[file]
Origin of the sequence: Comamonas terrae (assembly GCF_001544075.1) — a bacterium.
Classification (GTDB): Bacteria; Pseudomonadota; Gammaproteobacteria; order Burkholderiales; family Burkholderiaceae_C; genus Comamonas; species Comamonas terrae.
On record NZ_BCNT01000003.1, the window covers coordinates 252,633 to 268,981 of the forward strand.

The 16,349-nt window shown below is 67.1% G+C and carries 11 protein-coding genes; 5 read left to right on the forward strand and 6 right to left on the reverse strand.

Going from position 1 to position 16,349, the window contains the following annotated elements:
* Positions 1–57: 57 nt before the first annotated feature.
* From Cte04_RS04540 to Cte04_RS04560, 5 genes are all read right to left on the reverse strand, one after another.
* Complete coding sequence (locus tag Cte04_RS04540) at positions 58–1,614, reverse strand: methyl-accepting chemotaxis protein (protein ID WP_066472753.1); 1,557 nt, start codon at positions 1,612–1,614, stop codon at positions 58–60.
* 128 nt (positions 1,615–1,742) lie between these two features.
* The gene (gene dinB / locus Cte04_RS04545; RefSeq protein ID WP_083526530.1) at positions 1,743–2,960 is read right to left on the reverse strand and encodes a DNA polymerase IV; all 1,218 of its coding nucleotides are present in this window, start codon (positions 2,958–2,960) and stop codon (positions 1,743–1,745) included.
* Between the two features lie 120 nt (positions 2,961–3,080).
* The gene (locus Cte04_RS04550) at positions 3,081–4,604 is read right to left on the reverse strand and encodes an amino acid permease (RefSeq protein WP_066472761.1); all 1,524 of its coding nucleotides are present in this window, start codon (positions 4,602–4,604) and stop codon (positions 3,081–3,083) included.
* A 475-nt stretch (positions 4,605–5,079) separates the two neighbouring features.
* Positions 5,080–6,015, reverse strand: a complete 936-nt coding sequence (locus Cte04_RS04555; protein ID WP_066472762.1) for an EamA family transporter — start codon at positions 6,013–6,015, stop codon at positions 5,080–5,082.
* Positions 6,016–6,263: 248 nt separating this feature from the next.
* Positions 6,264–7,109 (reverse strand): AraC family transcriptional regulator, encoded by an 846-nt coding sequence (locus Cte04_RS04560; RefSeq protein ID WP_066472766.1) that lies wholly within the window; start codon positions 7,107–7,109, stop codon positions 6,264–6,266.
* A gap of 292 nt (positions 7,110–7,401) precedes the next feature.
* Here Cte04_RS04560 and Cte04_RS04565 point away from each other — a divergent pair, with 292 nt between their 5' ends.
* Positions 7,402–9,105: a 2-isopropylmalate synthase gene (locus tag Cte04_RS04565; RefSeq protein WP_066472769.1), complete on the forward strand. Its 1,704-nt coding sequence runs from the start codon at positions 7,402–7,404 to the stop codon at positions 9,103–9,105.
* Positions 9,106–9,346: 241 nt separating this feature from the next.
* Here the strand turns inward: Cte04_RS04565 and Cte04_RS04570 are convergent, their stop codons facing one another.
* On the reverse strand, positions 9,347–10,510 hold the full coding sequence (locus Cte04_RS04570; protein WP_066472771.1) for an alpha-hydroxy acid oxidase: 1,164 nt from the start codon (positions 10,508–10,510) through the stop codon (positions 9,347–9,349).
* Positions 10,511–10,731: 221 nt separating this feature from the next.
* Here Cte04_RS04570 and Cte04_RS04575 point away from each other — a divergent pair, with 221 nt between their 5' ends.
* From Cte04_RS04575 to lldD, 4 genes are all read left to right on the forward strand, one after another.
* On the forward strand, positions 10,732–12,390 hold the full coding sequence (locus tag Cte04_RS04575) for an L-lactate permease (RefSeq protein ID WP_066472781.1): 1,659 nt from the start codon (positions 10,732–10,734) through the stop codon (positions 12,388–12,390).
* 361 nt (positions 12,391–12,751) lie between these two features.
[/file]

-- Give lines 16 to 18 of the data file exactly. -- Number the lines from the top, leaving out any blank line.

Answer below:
* Positions 6,264–7,109 (reverse strand): AraC family transcriptional regulator, encoded by an 846-nt coding sequence (locus Cte04_RS04560; RefSeq protein ID WP_066472766.1) that lies wholly within the window; start codon positions 7,107–7,109, stop codon positions 6,264–6,266.
* A gap of 292 nt (positions 7,110–7,401) precedes the next feature.
* Here Cte04_RS04560 and Cte04_RS04565 point away from each other — a divergent pair, with 292 nt between their 5' ends.